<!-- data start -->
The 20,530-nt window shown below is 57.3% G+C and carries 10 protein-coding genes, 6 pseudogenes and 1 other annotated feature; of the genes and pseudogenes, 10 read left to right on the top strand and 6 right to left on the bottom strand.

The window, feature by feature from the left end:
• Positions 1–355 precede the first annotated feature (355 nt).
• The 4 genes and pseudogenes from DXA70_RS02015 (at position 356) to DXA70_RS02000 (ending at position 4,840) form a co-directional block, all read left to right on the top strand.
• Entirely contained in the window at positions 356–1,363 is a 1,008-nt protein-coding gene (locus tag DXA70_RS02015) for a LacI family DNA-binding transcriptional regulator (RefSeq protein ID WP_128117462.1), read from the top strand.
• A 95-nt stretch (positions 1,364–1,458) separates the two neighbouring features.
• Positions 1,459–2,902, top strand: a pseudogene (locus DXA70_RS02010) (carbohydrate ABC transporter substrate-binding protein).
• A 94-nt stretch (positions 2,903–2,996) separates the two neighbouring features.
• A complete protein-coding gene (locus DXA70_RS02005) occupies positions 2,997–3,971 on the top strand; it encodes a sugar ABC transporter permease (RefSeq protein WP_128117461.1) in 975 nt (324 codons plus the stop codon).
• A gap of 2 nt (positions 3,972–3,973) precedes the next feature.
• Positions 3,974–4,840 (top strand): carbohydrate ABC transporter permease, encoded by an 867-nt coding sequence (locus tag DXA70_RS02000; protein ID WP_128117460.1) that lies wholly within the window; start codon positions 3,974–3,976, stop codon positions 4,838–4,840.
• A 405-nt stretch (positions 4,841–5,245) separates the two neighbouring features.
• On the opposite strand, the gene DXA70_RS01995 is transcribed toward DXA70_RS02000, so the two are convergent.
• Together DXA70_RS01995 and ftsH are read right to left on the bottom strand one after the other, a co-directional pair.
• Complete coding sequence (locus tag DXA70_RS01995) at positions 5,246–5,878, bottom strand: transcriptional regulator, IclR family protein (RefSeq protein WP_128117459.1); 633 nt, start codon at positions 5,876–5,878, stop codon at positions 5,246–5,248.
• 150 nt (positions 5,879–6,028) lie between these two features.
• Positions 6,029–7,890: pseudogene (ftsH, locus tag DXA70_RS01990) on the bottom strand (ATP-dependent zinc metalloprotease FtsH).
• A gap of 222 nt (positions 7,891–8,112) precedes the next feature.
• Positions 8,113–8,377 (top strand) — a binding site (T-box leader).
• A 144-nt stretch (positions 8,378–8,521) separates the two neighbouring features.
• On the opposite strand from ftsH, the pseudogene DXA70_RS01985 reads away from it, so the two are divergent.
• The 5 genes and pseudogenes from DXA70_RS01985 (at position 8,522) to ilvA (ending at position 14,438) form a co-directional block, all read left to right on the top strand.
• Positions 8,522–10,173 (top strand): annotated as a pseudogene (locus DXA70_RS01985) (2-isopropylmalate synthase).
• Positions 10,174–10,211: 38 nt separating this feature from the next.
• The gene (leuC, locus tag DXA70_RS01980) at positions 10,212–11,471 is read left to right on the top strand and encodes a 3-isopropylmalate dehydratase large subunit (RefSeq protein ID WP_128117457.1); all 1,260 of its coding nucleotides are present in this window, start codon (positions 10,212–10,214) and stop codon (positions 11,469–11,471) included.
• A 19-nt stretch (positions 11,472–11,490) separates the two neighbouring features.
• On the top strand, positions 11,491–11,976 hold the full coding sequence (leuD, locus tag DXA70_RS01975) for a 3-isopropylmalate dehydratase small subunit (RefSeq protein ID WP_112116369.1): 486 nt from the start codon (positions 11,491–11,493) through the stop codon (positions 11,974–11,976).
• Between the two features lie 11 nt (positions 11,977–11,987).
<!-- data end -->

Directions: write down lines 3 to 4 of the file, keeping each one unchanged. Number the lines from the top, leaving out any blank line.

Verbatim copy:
• Positions 1–355 precede the first annotated feature (355 nt).
• The 4 genes and pseudogenes from DXA70_RS02015 (at position 356) to DXA70_RS02000 (ending at position 4,840) form a co-directional block, all read left to right on the top strand.